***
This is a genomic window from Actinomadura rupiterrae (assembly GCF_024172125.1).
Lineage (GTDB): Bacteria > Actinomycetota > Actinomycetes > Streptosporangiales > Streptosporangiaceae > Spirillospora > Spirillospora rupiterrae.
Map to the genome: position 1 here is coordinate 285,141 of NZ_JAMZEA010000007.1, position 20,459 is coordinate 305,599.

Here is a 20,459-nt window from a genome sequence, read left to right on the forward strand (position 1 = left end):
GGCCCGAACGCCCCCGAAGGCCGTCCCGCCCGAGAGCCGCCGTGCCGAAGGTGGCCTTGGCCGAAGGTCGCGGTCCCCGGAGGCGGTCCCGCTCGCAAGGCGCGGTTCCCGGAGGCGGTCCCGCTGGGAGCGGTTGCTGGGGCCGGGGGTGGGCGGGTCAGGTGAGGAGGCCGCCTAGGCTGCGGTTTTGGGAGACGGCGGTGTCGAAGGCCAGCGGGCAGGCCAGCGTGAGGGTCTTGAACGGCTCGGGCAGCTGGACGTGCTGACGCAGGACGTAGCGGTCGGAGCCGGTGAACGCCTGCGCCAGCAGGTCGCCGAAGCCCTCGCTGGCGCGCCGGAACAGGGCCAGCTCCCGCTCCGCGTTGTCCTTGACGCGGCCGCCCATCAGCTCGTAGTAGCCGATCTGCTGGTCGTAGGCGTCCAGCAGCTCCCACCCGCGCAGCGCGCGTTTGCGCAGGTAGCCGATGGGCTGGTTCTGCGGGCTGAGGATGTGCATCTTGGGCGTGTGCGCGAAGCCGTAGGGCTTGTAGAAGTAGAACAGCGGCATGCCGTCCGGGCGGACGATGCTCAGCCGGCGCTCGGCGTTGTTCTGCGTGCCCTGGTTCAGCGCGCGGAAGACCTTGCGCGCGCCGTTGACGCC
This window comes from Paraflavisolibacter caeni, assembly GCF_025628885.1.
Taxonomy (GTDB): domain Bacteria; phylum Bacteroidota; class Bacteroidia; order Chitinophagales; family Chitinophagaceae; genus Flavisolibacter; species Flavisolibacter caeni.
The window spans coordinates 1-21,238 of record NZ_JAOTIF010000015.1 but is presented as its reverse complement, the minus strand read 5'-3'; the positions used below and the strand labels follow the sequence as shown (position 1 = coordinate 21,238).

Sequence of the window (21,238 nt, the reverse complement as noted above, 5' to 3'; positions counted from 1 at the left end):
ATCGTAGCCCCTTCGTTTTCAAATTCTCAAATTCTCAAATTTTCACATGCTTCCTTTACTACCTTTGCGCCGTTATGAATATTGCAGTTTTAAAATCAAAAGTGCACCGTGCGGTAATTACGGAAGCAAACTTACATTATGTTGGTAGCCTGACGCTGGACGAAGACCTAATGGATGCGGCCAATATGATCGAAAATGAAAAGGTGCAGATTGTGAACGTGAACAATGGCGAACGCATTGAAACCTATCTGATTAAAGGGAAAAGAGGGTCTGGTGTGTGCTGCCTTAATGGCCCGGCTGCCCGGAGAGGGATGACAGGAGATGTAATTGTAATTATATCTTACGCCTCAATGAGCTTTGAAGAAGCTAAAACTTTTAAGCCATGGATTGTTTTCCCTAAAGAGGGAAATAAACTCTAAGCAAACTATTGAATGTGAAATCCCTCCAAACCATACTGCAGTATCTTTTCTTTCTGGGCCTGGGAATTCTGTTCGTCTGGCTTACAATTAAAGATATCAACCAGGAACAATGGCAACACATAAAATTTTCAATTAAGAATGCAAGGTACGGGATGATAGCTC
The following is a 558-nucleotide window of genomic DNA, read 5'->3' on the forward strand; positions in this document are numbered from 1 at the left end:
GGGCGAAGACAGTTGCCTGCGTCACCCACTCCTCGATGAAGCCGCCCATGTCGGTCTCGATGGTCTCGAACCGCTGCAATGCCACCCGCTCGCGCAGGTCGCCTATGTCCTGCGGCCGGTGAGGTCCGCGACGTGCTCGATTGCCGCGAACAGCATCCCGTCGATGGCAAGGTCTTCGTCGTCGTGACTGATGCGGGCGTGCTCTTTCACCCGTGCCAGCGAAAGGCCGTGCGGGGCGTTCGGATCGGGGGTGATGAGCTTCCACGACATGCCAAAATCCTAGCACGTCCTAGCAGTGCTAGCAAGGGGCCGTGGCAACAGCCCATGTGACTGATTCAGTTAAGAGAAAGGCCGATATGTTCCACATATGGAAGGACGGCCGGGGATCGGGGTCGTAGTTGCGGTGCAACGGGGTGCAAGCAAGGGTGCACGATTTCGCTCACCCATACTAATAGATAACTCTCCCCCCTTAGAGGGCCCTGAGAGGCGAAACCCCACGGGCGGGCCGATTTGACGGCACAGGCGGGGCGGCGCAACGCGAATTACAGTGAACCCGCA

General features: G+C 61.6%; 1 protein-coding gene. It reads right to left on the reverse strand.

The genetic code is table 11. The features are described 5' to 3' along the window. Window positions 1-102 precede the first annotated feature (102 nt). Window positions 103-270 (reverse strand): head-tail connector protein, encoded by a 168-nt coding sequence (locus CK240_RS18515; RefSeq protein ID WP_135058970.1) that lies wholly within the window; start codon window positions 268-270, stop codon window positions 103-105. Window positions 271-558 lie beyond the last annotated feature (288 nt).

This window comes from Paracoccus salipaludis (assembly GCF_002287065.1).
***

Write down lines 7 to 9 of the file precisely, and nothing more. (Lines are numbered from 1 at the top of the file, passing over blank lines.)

Taxonomy (GTDB): domain Bacteria; phylum Bacteroidota; class Bacteroidia; order Chitinophagales; family Chitinophagaceae; genus Flavisolibacter; species Flavisolibacter caeni.
The window spans coordinates 1-21,238 of record NZ_JAOTIF010000015.1 but is presented as its reverse complement, the minus strand read 5'-3'; the positions used below and the strand labels follow the sequence as shown (position 1 = coordinate 21,238).

Sequence of the window (21,238 nt, the reverse complement as noted above, 5' to 3'; positions counted from 1 at the left end):